Politically active students on-campus can look to the past for inspiration in their social activism.
The Geneseo chapter of the International Youth and Students for Social Equality celebrated the 100th anniversary of the Russian Revolution by hosting a lecture by Joseph Kishore titled “Why Study the Russian Revolution?” on Tuesday Dec. 5.
Kishore is the National Secretary of the Socialist Equality Party and the person in charge of the World Socialist Website, a leading news site for Marxist information. He is also a writer who has extensively researched the history of the socialist movement.
“We usually try to have a big speaker come in once a year, and we really wanted to get as many members out as we could,” IYSSE president sophomore Alex Findeis said. “An opportunity to have such a prominent member in the socialist movement is a great honor.”
The lecture drew mostly members of the IYSSE, but also included those who simply wanted to know more about Russia and its infamous revolution.
“What my major is all about is knowing what is going on in the world internationally,” international relations major freshman Sarah Michel said. “I just want to learn more about the Russian Revolution, since I don’t really know much about Russia the country, and I hope this will be an opportunity to learn more about it.”
Kishore introduced the lecture by explaining why the October Revolution is so important to world history.
“It is impossible to understand what happened in the 20th century without understanding the events of the Russian Revolution … it was an event that changed history,” Kishore said. “It had implications that extended far beyond the borders of Russia, which is a critical reason to study the event.”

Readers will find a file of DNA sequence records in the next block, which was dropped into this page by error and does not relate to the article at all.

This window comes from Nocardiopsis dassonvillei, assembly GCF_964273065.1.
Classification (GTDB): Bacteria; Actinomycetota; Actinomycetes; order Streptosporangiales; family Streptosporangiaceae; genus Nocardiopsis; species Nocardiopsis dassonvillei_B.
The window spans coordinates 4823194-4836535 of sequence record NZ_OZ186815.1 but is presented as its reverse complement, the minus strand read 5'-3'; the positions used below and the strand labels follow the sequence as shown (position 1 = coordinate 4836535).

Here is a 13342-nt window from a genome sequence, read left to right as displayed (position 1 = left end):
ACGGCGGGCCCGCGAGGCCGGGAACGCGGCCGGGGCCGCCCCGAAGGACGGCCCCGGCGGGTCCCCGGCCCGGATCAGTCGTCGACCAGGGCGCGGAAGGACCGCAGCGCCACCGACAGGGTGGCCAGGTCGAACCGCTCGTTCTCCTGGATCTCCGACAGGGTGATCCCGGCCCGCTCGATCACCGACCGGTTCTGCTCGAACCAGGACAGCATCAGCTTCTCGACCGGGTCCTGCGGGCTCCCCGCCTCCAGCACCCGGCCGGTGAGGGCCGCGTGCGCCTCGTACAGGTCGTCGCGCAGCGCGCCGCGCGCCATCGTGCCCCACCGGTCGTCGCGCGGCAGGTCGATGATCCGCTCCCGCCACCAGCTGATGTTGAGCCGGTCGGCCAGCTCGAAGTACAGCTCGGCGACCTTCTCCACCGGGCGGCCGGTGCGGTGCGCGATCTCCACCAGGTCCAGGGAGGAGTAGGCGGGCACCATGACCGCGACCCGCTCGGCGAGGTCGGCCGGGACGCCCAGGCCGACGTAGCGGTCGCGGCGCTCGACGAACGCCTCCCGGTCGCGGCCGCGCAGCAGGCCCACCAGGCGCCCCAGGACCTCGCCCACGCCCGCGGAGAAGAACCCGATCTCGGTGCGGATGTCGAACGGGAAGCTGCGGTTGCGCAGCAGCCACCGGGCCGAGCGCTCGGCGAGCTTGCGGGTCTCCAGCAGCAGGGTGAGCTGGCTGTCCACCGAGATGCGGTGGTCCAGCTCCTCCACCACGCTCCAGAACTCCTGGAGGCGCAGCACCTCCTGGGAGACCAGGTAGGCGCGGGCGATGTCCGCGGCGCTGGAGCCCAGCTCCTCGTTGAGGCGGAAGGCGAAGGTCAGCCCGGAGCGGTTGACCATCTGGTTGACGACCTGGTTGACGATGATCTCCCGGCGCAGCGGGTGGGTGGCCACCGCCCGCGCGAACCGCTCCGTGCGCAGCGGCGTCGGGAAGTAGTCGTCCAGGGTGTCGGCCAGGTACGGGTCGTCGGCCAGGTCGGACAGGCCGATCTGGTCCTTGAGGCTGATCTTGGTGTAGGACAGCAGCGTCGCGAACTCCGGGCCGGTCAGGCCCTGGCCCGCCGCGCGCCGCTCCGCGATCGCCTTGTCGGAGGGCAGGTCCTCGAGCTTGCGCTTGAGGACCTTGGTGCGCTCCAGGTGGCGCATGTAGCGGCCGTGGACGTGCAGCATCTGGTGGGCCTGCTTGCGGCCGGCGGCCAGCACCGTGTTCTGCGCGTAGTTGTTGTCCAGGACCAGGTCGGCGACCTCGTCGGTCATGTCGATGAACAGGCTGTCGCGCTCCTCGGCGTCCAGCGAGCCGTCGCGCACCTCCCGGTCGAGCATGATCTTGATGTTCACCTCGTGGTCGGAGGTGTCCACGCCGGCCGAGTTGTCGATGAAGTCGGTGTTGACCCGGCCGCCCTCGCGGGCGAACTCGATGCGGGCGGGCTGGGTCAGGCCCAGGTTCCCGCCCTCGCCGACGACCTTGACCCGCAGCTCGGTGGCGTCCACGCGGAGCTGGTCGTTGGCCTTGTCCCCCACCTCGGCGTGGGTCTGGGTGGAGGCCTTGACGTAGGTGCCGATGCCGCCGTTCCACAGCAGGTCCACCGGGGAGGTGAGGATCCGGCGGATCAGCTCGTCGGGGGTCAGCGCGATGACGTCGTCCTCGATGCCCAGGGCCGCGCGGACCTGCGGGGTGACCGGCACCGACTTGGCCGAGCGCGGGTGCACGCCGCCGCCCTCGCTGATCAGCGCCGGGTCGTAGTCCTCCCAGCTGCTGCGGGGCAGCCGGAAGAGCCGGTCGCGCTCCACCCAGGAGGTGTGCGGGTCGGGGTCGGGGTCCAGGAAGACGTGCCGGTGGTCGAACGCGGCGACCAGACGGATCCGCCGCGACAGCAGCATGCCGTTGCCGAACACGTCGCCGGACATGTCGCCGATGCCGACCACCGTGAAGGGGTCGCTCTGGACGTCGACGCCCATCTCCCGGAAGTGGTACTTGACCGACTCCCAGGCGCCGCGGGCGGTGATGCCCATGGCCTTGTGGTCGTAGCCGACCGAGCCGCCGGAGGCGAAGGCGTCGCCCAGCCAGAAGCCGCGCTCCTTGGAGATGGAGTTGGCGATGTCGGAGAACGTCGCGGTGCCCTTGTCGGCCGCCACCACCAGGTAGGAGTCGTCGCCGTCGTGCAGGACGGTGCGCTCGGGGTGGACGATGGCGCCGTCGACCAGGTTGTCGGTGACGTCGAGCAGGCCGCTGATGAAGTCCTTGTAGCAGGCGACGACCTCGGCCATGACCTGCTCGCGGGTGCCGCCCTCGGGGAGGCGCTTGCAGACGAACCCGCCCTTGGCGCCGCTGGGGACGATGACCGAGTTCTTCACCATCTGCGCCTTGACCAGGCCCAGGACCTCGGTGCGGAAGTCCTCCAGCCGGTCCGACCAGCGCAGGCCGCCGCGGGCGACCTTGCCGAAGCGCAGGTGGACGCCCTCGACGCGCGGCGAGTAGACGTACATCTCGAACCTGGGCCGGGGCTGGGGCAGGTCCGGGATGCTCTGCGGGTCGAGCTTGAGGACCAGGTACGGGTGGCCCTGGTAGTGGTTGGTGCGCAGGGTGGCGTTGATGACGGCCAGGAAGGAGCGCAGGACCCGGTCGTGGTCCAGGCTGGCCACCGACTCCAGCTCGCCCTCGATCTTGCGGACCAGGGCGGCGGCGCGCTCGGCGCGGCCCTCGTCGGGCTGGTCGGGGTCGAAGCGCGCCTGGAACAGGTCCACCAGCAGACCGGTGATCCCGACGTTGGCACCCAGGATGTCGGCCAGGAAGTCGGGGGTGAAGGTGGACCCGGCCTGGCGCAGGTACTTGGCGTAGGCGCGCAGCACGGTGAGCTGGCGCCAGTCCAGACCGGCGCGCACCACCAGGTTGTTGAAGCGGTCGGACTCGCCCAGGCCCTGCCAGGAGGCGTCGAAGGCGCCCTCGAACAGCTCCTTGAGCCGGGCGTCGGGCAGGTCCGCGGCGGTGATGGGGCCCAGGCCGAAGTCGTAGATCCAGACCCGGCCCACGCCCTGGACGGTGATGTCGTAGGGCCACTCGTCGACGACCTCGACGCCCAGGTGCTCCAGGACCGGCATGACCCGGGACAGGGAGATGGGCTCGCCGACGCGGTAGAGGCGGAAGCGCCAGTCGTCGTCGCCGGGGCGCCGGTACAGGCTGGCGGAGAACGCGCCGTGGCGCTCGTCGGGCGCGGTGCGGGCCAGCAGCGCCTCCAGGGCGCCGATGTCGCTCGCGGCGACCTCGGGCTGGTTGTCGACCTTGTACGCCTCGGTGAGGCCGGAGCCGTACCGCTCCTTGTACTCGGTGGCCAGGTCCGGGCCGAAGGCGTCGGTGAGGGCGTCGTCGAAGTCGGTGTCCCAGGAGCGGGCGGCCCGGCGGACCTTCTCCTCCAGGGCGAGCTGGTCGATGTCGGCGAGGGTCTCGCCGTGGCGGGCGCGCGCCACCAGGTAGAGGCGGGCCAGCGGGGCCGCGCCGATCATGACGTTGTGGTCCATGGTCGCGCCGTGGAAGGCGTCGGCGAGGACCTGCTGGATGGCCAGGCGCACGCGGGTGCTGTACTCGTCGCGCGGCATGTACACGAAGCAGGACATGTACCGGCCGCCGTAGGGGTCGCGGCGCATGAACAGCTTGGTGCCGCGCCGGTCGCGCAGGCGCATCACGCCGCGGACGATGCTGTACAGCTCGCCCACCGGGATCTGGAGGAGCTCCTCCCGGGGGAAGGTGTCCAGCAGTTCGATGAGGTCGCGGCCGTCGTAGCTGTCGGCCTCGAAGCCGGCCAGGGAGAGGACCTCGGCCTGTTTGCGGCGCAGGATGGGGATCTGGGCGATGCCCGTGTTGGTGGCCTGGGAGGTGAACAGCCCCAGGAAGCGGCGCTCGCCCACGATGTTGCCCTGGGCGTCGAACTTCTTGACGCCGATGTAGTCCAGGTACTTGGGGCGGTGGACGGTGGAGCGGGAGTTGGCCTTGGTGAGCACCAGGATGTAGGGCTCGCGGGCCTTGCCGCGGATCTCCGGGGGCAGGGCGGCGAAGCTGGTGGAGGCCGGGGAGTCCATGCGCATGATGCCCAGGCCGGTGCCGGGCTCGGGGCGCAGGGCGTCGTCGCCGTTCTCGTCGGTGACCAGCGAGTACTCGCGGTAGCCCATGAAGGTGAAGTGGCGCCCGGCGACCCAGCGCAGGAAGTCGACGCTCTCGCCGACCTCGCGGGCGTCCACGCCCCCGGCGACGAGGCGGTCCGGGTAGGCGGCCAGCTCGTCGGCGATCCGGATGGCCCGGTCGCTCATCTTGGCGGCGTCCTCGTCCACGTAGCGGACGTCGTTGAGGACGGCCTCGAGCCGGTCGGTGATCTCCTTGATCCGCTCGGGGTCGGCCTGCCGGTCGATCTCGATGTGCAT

From there, the lecture was split into two parts: a brief overview of the revolution and a summary of media misconceptions about the revolution and socialism.
“This was really an extraordinary political event,” Kishore said. “Masses of soldiers and workers took to the streets and seriously escalated strikes and demonstrations against the state.”
Kishore talked about themes in current mainstream understandings of the Russian Revolution and their effects today. These included dismissals of the revolution because of its violence and the idea that nothing like this event will ever happen again. Kishore, however, pointed out similarities between times of the Russian Revolution and today.
“One of the most important lessons from the Russian Revolution is that revolution is objective,” Kishore said. “I think we’re entering a period in which social struggles will erupt … we will see in the coming period that [frustration with the current regime] will take form.”
Kishore’s lecture offered a unique perspective on the lasting impacts of the Russian Revolution and its similarities to the present—both important lessons to remember one century after its occurrence.u